Sen. Bob Corker appears resigned to the fact that the Senate won’t be acting to rebut President Donald Trump on trade policy before voters go to the polls in November.
The Tennessee Republican had previously talked up the possibility of attaching legislation drafted with Pennsylvania GOP Sen. Patrick J. Toomey to a must-pass reauthorization of the Federal Aviation Administration.
The effort got a lot of attention when it was rolled out, but its apparent death might be much less noteworthy.
The bill would provide a process for reviewing tariff determinations under Section 232 of the Trade Expansion Act, like those the Trump administration imposed on steel and aluminum. Specifically, it would require the president to submit to Congress any proposed trade restrictions under Sec. 232 for approval within 60 days.
The tariffs have generated controversy because while current law gives the White House and the Commerce Department wide latitude in the name of national security, the Trump administration has applied them to products produced by U.S. allies.
“It’s not moving very quickly,” Corker said Tuesday when asked about the legislation
With a bicameral agreement reached on the FAA reauthorization that’s become something of a kitchen sink, and the bill needing to move in both the House and the Senate ahead of Oct. 1, Corker’s coalition appears to have no shot of even getting a vote.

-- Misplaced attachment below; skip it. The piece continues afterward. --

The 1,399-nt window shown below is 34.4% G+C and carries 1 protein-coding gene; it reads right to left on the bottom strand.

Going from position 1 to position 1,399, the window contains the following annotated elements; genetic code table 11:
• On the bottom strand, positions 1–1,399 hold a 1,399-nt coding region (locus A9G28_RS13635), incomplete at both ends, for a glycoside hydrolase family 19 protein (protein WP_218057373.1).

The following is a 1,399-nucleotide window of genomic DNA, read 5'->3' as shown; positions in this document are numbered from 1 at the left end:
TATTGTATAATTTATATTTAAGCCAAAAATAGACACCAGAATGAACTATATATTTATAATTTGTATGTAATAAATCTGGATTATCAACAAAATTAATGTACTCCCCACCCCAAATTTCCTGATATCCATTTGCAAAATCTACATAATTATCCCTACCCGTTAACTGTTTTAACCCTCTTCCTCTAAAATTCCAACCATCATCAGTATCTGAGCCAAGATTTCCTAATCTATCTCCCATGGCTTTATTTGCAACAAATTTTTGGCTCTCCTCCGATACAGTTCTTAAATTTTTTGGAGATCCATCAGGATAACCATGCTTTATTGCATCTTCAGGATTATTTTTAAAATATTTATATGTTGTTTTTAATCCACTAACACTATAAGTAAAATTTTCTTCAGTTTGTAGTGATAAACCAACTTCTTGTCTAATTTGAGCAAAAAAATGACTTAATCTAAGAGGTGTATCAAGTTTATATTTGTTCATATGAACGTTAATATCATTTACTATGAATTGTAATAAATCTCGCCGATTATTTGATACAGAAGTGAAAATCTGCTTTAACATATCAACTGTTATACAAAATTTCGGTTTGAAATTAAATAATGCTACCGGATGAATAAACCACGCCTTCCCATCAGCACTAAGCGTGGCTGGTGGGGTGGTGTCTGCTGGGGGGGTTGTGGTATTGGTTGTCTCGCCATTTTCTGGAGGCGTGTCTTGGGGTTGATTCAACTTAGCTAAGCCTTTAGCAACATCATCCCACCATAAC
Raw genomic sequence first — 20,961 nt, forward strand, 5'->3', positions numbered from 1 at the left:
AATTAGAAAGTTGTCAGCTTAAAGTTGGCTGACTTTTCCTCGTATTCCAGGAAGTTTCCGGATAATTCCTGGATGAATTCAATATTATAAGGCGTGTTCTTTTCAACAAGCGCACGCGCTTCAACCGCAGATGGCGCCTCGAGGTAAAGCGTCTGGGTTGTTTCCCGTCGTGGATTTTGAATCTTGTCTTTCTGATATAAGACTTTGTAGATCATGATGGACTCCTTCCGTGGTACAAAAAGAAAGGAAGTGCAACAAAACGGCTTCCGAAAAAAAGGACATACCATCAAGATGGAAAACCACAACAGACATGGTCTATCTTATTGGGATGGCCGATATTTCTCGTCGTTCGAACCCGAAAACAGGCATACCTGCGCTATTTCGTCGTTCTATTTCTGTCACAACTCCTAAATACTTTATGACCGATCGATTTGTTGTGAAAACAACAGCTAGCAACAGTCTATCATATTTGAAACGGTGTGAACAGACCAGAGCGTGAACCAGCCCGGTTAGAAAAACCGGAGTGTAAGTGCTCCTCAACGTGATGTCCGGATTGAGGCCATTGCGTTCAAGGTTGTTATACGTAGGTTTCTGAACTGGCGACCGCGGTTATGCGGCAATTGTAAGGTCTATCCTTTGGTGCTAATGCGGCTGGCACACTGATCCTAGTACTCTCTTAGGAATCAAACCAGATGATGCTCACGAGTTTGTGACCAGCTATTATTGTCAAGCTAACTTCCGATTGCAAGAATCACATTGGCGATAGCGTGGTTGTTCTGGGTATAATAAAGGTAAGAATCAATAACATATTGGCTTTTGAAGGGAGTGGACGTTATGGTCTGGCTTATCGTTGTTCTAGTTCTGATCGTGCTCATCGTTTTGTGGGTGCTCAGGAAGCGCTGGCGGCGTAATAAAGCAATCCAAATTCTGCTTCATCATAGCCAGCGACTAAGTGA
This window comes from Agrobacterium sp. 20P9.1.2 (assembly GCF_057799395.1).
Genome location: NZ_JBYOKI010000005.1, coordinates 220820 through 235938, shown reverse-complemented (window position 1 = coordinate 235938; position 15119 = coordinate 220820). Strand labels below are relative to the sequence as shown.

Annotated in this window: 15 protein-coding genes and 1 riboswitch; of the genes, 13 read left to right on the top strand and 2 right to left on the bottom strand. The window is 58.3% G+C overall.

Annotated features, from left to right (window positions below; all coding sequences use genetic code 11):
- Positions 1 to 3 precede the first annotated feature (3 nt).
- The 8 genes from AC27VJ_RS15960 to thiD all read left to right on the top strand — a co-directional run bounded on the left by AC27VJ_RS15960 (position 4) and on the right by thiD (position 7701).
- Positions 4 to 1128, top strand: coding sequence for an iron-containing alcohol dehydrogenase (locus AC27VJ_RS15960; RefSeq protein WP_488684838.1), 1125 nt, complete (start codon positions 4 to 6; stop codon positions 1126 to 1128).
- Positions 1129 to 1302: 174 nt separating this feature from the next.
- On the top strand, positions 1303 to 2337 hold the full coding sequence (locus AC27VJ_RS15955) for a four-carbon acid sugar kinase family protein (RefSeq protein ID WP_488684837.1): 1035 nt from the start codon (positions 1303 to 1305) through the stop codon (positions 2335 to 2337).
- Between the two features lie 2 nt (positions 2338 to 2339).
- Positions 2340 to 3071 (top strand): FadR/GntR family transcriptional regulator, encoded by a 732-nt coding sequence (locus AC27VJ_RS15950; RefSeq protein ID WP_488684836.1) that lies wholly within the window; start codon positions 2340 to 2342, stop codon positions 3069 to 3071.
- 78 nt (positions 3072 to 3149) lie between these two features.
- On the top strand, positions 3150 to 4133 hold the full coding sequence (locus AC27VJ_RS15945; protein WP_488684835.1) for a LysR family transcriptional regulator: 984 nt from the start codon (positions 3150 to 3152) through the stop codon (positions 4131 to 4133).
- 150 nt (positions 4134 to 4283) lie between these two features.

More than a dozen extra proposals made the cut, but not the tariff proposal.
“Things have moved along so long, we’re so close to the midterms that I realize that, you know, there’s not really much of a chance for it to become law,” Corker said.
The coalition of GOP critics of the president’s trade agenda, also including Sen. Jeff Flake of Arizona, won a rather symbolic victory in July. Back then, senators voted, 88-11, to express support for congressional authority over presidential decisions to impose tariffs for national security reasons.
But that vote came on a non-binding motion. The companion proposal that would carry the force of law has been looking ever since for a legislative vehicle that includes revenue language.
As for the broader question, the Foreign Relations chairman still does not think the Trump tariff policy is going well.
Corker said he had separate meetings Tuesday with representatives of a country and of a company, “with tremendous complications with the way these tariffs are being put in place.”